David Cameron
David Cameron takes a thinly-veiled dig at Jeremy Corbyn in New Year address Getty Images

Prime Minster David Cameron has pledged 2016 will be a "game-changer" as he outlines the government's plans for the coming year. In his New Year address, he said the UK is in the middle of "one of the greatest reforming decades" in its history and set out four key priorities: tackling the housing shortage, combating extremism, alleviating poverty, and improving social mobility.

Speaking about the EU referendum which might take place in 2016, the Tory leader said the government is determined to secure the future of Britain. "We go into the year confronting some deep social problems, ones that have blighted this country for too long," he says. "I want 2016 to be the time when we really start to conquer them, a crucial year in this great turnaround decade."

In the message, posted on the party's website ConservativeHome, Cameron added: "If we really get to grips with these problems this year, we won't just be a richer nation, but a stronger, more unified, more secure one. It won't be easy. These problems have been generations in the making. And many of them are tangled together."

The prime minister went on: "These are the big challenges of our age, some of the biggest our nation has ever faced and this year is a test of our mettle – whether we put up with poverty or put an end to it; ignore the glass ceiling or smash it; abandon the tenant or help make them a homeowner; appease the extremist or take apart their ideology piece by piece."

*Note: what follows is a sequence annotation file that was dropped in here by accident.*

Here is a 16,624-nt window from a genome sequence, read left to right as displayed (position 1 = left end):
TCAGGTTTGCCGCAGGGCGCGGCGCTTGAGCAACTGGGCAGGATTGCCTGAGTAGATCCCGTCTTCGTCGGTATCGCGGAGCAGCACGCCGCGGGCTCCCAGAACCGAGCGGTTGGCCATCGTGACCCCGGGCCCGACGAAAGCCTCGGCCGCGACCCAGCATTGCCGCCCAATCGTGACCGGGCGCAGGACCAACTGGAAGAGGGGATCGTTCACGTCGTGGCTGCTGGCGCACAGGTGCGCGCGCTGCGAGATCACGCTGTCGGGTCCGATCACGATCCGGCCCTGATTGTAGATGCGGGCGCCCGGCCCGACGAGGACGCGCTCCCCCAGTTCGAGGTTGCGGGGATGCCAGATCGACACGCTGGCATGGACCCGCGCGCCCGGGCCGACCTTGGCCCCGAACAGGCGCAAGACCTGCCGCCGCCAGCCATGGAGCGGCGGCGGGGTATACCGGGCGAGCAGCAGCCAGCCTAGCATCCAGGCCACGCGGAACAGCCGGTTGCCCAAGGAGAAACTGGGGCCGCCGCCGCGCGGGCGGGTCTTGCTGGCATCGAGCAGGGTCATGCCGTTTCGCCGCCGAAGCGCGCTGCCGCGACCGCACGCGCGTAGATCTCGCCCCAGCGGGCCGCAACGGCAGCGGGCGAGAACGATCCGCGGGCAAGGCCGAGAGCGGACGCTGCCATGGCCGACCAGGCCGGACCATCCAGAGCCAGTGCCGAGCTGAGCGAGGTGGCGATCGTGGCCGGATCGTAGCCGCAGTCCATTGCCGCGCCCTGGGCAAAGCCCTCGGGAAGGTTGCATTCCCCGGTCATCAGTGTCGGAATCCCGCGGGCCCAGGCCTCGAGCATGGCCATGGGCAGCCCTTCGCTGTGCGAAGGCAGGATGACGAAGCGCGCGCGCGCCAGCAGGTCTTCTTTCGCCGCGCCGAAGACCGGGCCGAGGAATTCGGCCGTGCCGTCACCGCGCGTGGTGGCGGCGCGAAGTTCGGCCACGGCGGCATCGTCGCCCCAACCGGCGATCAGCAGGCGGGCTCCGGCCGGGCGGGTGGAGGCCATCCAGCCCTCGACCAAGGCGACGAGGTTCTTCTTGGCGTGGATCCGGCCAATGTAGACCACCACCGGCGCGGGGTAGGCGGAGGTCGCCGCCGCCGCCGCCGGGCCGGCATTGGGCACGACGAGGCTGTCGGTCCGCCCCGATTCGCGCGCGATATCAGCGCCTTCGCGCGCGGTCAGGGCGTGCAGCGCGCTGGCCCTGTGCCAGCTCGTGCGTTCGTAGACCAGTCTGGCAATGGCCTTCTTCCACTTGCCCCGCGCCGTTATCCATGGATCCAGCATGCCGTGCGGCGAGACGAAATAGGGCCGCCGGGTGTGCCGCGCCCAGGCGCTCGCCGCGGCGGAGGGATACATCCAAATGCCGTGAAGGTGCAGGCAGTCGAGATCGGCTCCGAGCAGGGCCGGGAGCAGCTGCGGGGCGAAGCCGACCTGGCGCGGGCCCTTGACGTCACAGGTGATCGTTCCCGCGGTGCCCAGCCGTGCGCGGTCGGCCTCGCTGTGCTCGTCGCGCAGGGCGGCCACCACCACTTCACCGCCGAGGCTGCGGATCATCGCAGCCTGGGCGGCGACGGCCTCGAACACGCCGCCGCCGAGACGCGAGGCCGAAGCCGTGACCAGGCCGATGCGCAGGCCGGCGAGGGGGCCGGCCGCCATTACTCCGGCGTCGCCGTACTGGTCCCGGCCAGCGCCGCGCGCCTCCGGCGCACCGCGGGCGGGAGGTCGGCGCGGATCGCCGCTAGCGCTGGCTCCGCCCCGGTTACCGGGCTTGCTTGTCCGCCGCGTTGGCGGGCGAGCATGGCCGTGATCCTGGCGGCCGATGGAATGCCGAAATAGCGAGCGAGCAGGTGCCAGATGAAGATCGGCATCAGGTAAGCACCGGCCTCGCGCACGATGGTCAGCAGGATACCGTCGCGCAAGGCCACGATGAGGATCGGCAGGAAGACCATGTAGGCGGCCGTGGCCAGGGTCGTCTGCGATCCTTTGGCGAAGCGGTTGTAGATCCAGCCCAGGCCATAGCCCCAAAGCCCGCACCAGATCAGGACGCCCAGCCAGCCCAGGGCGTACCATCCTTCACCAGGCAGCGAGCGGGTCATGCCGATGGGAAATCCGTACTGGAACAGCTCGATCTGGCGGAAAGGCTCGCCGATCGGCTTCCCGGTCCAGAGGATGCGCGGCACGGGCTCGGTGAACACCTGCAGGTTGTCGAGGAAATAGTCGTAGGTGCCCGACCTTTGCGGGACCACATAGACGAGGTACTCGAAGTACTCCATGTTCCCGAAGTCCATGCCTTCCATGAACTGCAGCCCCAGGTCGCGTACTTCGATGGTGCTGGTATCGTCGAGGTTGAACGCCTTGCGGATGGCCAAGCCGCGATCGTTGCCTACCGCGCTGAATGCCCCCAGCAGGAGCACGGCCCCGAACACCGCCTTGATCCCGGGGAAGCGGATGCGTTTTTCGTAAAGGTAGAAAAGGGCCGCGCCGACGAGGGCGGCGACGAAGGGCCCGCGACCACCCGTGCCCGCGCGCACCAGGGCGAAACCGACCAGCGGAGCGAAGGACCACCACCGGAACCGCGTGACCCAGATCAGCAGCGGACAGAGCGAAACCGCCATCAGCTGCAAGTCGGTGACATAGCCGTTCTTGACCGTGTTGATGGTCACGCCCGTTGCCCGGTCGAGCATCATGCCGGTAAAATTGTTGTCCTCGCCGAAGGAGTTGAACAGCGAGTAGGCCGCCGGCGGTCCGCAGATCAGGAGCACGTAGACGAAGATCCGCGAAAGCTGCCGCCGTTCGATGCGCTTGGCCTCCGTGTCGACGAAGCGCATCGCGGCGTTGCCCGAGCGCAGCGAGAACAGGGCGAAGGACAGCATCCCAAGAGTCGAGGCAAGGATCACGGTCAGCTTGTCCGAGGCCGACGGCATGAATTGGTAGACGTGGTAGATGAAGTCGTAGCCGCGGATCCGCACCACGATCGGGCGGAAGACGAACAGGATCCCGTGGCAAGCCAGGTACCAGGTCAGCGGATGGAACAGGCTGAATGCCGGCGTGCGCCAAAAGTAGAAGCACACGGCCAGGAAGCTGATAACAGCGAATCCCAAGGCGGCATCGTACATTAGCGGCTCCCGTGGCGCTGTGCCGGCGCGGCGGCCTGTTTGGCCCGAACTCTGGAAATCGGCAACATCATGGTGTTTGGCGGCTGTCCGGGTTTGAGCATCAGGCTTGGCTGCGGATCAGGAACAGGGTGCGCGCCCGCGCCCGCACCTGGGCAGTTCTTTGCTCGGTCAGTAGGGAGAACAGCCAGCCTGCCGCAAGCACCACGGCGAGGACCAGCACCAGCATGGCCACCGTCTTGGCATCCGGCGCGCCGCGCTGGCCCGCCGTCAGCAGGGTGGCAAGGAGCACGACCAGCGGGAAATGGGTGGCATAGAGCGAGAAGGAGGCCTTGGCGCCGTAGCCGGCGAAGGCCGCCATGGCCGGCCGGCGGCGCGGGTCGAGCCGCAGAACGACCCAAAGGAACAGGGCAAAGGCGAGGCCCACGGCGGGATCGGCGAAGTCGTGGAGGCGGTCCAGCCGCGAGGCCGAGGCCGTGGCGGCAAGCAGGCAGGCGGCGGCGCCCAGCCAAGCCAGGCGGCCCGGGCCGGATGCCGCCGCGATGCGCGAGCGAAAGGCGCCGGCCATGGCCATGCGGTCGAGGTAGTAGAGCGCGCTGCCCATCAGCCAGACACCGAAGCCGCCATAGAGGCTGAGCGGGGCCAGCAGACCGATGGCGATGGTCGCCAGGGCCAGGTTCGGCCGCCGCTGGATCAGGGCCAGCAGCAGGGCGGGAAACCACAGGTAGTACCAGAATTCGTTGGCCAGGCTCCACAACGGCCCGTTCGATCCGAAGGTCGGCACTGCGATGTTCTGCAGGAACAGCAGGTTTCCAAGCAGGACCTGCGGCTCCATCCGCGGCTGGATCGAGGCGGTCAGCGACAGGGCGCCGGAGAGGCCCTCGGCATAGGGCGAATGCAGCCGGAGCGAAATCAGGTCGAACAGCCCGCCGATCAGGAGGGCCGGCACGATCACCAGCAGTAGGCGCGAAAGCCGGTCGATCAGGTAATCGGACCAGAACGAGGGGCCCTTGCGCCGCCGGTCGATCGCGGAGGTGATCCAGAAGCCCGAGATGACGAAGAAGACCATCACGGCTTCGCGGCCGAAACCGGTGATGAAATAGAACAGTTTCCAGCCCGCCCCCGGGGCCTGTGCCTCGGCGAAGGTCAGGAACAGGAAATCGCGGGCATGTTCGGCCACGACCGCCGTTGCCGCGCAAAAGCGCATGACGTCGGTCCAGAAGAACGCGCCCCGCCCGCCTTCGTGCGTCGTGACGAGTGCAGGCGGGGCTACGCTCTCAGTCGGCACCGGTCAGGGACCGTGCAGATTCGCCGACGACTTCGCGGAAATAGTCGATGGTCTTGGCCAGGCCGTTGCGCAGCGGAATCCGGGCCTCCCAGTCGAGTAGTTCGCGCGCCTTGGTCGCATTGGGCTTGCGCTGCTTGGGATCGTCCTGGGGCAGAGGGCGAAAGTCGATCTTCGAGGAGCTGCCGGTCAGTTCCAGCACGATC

In what appears to be a dig at Labour leader Jeremy Corbyn, Cameron went on: "While others are on protest marchs, we remain on the long walk to a Greater Britain. We won't get there overnight. But during 2016, we will make some of our most significant strides yet."

Here's my New Year message...

Posted by Jeremy Corbyn on Thursday, December 31, 2015

Meanwhile, the opposition leader has issued his new year greetings and pledged to battle austerity. Corbyn said Labour is ready to "offer a real alternative: a politics that gives people a say in the decisions that affect them, and an economy based on long-term investment, instead of self-defeating austerity". Other key political figures have also issued their new year wishes.